Jenny Turner writes:
My feelings about Martin Amis are complicated, as is surely only proper. His latest novel is odd and discontinuous and in the end incoherent, with much stopping and starting, and echoing of previous novels, and quoting from Shakespeare, and other things that might be adduced as evidence of artistic stalling or, alternatively, as developments towards a late style – there’s even a bizarre final-act revelation involving a lady draped in ‘the hijab’, which could make sense only in a Winter’s Tale-type romance. Let’s begin, though, with a wave in the direction of some good bits. On what ageing does to the skin of the middle-class male body:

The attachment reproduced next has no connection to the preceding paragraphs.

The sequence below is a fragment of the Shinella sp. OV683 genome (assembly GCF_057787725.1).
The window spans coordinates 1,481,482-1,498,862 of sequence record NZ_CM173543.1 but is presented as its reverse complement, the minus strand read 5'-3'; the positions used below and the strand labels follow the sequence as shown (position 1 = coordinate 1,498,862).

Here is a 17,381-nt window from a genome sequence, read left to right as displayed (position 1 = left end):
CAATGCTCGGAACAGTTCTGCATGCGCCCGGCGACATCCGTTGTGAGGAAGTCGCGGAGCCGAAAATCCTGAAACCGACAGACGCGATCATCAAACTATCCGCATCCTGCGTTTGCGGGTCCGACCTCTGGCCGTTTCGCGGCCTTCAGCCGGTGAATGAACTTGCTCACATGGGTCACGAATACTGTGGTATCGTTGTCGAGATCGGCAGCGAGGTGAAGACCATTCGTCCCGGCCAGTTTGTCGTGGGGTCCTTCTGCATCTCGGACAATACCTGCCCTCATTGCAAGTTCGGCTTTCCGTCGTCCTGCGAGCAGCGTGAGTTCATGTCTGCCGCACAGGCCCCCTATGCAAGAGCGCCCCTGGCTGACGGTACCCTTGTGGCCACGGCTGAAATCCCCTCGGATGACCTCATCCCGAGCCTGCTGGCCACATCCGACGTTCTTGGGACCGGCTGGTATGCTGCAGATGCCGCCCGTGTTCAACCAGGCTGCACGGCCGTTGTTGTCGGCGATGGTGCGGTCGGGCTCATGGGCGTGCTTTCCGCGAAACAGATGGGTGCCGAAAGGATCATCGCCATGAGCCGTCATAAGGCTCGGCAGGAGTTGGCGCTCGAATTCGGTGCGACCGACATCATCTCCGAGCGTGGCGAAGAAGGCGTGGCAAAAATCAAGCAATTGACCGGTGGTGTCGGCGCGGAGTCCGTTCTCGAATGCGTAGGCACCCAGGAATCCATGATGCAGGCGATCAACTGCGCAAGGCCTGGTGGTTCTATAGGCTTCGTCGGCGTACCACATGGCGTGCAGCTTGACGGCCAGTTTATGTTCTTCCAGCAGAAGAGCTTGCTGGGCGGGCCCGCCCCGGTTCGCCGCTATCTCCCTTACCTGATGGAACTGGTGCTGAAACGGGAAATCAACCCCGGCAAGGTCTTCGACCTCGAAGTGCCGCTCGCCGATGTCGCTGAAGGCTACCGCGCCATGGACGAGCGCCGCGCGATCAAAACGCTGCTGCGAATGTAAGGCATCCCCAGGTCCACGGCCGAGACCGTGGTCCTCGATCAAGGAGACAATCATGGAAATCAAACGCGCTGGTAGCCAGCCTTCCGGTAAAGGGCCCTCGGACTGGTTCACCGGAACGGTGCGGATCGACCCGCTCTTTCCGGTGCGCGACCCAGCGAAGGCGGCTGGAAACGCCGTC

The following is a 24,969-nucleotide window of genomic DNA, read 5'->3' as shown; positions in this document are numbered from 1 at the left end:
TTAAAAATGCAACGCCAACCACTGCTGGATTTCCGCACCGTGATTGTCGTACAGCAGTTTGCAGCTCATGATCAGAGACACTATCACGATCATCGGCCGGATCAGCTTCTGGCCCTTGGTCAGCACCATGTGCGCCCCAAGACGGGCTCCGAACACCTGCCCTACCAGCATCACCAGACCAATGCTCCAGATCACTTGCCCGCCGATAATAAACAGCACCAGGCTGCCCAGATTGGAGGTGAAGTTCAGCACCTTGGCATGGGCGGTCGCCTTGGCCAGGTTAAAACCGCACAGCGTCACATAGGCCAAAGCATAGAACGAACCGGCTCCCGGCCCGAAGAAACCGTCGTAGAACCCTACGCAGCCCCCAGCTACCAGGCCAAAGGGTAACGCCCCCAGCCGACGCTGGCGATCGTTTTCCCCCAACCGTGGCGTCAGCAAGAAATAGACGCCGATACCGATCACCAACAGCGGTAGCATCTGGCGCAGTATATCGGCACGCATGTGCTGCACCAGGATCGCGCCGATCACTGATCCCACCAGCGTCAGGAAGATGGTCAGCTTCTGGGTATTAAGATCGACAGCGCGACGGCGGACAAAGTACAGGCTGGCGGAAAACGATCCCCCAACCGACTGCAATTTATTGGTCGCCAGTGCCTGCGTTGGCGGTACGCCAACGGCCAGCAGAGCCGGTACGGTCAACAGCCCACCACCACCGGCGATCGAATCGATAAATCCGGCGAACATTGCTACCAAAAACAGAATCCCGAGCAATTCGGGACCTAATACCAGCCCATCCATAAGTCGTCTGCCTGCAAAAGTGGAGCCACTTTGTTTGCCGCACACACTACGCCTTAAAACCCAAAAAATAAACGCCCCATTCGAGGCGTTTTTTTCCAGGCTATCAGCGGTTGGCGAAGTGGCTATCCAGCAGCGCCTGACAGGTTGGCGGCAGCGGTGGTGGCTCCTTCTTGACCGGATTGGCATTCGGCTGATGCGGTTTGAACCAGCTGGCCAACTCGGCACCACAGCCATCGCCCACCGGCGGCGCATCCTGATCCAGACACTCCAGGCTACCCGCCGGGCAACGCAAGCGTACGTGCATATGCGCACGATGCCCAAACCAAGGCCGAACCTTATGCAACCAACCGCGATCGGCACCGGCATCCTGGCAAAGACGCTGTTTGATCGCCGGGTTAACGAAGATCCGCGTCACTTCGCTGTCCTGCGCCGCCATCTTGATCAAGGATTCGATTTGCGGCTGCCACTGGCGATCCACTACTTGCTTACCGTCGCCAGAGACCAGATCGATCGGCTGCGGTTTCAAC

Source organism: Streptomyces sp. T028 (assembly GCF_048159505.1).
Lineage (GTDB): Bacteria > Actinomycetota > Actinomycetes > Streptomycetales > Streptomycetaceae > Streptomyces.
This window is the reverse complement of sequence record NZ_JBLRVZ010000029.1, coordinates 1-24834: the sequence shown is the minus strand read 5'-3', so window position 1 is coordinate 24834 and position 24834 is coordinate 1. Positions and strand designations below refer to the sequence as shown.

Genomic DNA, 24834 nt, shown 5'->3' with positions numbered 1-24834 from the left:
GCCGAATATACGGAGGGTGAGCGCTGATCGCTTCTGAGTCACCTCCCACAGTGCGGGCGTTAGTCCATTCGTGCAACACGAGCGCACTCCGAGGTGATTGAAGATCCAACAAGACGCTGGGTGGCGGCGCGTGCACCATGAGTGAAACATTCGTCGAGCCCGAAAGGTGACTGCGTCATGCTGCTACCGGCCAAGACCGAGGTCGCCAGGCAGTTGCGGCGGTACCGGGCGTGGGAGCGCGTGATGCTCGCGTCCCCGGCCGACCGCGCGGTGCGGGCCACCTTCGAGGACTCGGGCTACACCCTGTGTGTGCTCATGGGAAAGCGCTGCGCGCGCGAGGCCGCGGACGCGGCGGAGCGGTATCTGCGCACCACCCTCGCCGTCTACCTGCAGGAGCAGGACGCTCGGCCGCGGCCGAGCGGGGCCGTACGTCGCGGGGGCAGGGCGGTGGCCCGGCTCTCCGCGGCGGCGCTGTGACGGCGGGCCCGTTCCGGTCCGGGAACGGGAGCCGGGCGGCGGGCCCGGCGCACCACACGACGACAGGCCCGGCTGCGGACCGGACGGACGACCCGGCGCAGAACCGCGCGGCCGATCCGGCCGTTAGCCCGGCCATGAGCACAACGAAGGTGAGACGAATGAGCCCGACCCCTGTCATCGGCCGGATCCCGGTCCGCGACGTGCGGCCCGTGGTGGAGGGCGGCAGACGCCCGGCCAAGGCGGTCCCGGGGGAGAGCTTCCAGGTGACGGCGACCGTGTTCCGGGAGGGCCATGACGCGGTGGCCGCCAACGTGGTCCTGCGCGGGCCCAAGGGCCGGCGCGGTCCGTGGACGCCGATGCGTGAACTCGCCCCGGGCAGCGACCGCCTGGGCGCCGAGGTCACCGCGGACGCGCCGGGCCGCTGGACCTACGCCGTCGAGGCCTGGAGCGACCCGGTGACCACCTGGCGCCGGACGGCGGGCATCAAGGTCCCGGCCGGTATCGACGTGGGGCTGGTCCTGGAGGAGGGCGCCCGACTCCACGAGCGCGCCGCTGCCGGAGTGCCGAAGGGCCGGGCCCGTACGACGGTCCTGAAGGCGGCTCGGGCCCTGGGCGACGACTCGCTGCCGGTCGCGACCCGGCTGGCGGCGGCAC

As you pass the half-century, the flesh, the coating on the person, begins to attenuate. And the world is full of blades and spikes. For a year or two your hands are as nicked and scraped as a schoolboy’s knee. Then you learn to protect yourself. This is what you’ll go on doing until, near the end, you are doing nothing else – just protecting yourself. And while you are learning to do that, a doorkey is a doornail, and the flap on the letterbox is a meat-slicer, and the very air is full of spikes and blades.